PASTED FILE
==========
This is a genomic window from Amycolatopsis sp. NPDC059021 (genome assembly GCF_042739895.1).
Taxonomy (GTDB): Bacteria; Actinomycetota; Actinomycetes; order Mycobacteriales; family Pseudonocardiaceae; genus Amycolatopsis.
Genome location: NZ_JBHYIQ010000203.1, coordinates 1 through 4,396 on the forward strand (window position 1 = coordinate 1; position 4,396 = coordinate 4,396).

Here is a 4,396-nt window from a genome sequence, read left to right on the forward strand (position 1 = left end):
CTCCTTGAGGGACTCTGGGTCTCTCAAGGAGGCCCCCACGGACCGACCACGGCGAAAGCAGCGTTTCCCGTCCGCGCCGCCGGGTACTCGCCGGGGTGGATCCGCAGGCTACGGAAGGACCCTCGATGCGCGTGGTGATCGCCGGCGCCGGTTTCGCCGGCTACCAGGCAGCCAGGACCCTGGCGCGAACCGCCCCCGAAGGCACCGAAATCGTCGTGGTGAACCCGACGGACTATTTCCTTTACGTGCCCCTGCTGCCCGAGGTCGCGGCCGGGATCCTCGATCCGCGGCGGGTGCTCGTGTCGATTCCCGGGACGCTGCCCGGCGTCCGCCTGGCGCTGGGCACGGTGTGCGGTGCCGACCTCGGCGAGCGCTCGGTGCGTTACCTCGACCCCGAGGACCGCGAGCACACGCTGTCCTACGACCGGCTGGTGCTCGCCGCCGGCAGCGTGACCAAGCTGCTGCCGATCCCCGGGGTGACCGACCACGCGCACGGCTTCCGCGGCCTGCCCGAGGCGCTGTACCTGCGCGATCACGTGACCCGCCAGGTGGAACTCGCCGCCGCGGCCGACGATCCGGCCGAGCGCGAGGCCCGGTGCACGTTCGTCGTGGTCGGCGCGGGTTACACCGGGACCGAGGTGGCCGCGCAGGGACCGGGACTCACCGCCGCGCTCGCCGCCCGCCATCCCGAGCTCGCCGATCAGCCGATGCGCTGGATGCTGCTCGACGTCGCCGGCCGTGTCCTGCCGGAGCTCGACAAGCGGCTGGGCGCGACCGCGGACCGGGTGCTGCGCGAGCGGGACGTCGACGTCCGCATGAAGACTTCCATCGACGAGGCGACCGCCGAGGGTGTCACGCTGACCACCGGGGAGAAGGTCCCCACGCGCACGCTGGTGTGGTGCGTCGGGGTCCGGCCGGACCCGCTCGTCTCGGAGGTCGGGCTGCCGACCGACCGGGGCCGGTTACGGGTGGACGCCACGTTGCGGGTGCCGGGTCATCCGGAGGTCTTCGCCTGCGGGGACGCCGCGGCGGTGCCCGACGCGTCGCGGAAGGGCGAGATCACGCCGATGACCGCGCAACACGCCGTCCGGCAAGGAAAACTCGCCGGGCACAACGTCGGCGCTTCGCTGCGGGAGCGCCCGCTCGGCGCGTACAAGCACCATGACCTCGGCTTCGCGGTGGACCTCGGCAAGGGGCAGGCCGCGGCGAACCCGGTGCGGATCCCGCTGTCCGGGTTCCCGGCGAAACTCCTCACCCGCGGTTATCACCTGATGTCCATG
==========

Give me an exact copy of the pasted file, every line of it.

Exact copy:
This is a genomic window from Amycolatopsis sp. NPDC059021 (genome assembly GCF_042739895.1).
Taxonomy (GTDB): Bacteria; Actinomycetota; Actinomycetes; order Mycobacteriales; family Pseudonocardiaceae; genus Amycolatopsis.
Genome location: NZ_JBHYIQ010000203.1, coordinates 1 through 4,396 on the forward strand (window position 1 = coordinate 1; position 4,396 = coordinate 4,396).

Here is a 4,396-nt window from a genome sequence, read left to right on the forward strand (position 1 = left end):
CTCCTTGAGGGACTCTGGGTCTCTCAAGGAGGCCCCCACGGACCGACCACGGCGAAAGCAGCGTTTCCCGTCCGCGCCGCCGGGTACTCGCCGGGGTGGATCCGCAGGCTACGGAAGGACCCTCGATGCGCGTGGTGATCGCCGGCGCCGGTTTCGCCGGCTACCAGGCAGCCAGGACCCTGGCGCGAACCGCCCCCGAAGGCACCGAAATCGTCGTGGTGAACCCGACGGACTATTTCCTTTACGTGCCCCTGCTGCCCGAGGTCGCGGCCGGGATCCTCGATCCGCGGCGGGTGCTCGTGTCGATTCCCGGGACGCTGCCCGGCGTCCGCCTGGCGCTGGGCACGGTGTGCGGTGCCGACCTCGGCGAGCGCTCGGTGCGTTACCTCGACCCCGAGGACCGCGAGCACACGCTGTCCTACGACCGGCTGGTGCTCGCCGCCGGCAGCGTGACCAAGCTGCTGCCGATCCCCGGGGTGACCGACCACGCGCACGGCTTCCGCGGCCTGCCCGAGGCGCTGTACCTGCGCGATCACGTGACCCGCCAGGTGGAACTCGCCGCCGCGGCCGACGATCCGGCCGAGCGCGAGGCCCGGTGCACGTTCGTCGTGGTCGGCGCGGGTTACACCGGGACCGAGGTGGCCGCGCAGGGACCGGGACTCACCGCCGCGCTCGCCGCCCGCCATCCCGAGCTCGCCGATCAGCCGATGCGCTGGATGCTGCTCGACGTCGCCGGCCGTGTCCTGCCGGAGCTCGACAAGCGGCTGGGCGCGACCGCGGACCGGGTGCTGCGCGAGCGGGACGTCGACGTCCGCATGAAGACTTCCATCGACGAGGCGACCGCCGAGGGTGTCACGCTGACCACCGGGGAGAAGGTCCCCACGCGCACGCTGGTGTGGTGCGTCGGGGTCCGGCCGGACCCGCTCGTCTCGGAGGTCGGGCTGCCGACCGACCGGGGCCGGTTACGGGTGGACGCCACGTTGCGGGTGCCGGGTCATCCGGAGGTCTTCGCCTGCGGGGACGCCGCGGCGGTGCCCGACGCGTCGCGGAAGGGCGAGATCACGCCGATGACCGCGCAACACGCCGTCCGGCAAGGAAAACTCGCCGGGCACAACGTCGGCGCTTCGCTGCGGGAGCGCCCGCTCGGCGCGTACAAGCACCATGACCTCGGCTTCGCGGTGGACCTCGGCAAGGGGCAGGCCGCGGCGAACCCGGTGCGGATCCCGCTGTCCGGGTTCCCGGCGAAACTCCTCACCCGCGGTTATCACCTGATGTCCATG